Rabbits are adorable and beautiful pets and have some special characteristics. Your rabbit can show love in ways other animals can’t and they can surely bring a smile to your face every single day. This is what makes rabbit owners so careful and so protective of our rabbits. We want them safe and healthy, and we are hesitant to try anything that we don’t have a definitive answer about. We aren’t willing to take any chances. Lately, while strolling through some rabbits forums, I saw an interesting question that I wanted to speak about. Can rabbits swim? After looking into it, I covered some essential information that will ensure you don’t cause a traumatic experience or harm your rabbit. Let’s dive into some of that information.
So, Can Rabbits Swim?
The short answer to this question is ‘yes, rabbits can swim however most rabbits are uncomfortable in the water and will usually only swim if they feel that their life is under threat, not because they enjoy it. Putting your rabbit in water makes its delicate body under extreme stress and increases the risk of a heart attack or even shock.
On a hot summer’s day, you may have been tempted to put your rabbit in the paddling pool. Maybe with the good intention of cooling him down. However, although rabbits will float in the water, they will paddle frantically and lose large amounts of energy. This is not really swimming. More surviving. No rabbit has ever got in the water just for fun, even on the hottest day.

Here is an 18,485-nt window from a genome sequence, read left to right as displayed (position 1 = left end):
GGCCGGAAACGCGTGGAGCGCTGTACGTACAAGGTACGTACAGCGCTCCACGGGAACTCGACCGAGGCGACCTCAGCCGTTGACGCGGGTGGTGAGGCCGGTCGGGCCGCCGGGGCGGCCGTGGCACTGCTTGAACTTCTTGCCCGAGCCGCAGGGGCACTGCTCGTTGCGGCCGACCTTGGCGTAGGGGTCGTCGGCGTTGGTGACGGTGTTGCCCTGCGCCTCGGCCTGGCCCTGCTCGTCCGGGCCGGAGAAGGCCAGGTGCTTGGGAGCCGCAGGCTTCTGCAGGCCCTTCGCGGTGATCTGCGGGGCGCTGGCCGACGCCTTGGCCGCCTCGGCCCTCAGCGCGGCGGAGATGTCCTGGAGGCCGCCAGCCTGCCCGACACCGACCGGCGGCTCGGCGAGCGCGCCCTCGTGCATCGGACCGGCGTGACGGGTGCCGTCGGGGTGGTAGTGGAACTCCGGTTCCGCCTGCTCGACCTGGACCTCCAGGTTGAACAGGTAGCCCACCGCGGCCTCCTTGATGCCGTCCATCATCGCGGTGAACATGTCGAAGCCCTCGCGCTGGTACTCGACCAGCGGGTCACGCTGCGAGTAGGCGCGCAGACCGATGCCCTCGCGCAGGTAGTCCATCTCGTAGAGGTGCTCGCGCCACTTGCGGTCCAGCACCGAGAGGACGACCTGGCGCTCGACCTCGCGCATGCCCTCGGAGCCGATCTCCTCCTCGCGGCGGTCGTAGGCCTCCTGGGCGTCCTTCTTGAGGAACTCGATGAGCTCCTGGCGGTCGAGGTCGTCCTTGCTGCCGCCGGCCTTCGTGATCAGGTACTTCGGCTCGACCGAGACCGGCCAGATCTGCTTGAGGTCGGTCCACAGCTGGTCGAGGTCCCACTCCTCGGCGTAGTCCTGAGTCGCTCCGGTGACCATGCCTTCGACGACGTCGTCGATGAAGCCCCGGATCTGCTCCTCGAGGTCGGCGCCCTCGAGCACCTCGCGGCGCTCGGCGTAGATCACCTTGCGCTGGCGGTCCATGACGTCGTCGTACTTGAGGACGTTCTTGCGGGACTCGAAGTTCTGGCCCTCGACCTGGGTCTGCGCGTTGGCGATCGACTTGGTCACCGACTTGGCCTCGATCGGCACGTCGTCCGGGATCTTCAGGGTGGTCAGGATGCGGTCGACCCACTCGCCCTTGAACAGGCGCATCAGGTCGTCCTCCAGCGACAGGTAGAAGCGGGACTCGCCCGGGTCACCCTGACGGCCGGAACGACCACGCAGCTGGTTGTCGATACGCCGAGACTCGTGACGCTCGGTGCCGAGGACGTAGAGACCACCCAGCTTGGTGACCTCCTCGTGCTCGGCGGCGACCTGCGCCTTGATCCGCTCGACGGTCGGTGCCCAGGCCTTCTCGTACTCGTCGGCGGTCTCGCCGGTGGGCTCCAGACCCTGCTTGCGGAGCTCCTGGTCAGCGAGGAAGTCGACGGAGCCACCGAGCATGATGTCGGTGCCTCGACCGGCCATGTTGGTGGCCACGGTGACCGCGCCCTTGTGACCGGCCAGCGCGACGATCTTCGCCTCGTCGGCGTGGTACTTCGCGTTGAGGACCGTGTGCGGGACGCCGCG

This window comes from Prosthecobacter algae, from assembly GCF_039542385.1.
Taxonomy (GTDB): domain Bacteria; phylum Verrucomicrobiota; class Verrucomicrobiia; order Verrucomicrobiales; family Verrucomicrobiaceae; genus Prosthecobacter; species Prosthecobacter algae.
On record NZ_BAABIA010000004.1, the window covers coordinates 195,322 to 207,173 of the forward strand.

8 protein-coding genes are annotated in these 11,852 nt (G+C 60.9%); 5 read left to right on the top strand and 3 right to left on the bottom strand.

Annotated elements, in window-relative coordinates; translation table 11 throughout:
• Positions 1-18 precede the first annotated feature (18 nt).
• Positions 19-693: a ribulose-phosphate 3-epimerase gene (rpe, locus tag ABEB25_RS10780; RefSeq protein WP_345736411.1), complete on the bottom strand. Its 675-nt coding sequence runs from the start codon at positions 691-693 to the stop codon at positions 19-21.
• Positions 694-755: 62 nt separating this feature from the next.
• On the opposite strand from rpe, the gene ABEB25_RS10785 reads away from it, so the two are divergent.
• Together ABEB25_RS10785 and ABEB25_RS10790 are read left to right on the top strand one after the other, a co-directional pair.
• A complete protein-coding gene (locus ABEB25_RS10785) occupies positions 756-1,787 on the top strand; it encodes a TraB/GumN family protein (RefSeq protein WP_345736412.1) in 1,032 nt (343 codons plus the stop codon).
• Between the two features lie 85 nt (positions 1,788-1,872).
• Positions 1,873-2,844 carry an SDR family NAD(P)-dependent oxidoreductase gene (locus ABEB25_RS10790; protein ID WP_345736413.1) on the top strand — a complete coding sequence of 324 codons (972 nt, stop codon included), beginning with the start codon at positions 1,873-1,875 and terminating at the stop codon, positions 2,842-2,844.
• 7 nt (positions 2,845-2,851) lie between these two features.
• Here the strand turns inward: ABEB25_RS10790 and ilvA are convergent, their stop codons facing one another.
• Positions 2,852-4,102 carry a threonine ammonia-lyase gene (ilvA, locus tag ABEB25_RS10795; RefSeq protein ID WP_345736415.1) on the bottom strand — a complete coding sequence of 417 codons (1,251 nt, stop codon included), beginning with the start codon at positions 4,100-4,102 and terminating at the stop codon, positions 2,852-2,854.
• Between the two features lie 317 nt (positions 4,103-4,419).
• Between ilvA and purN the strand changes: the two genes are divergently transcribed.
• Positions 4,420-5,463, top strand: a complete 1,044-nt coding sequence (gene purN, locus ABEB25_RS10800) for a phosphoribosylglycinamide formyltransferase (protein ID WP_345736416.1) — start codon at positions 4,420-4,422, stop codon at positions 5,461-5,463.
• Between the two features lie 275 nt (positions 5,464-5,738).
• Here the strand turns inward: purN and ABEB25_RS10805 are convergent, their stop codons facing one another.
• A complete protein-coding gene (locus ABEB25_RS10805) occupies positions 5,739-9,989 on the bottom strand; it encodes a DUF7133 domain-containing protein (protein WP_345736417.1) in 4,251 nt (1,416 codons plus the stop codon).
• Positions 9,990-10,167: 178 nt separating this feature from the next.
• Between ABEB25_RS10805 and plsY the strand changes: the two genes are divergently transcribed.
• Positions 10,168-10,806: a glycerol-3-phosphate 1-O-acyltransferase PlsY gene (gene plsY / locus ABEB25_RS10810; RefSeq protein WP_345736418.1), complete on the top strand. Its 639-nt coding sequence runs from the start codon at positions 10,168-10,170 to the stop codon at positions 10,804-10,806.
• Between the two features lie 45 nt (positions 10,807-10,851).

Do Rabbits Like To Swim?
Rabbits don’t seem fearful of rain so the fear of getting your rabbit wet does not seem to be an issue. However, when it comes to a body of water, even just a couple of inches in a bathtub or pool can be sufficient to strike fear into your rabbit (let alone several feet of deepness in swimming pools). This is because of the fear of drowning. That said, every rabbit is an individual so there’s no telling for sure whether or not a particular rabbit will entertain being put in water, we’re just saying that in general rabbits seem deeply fearful of it.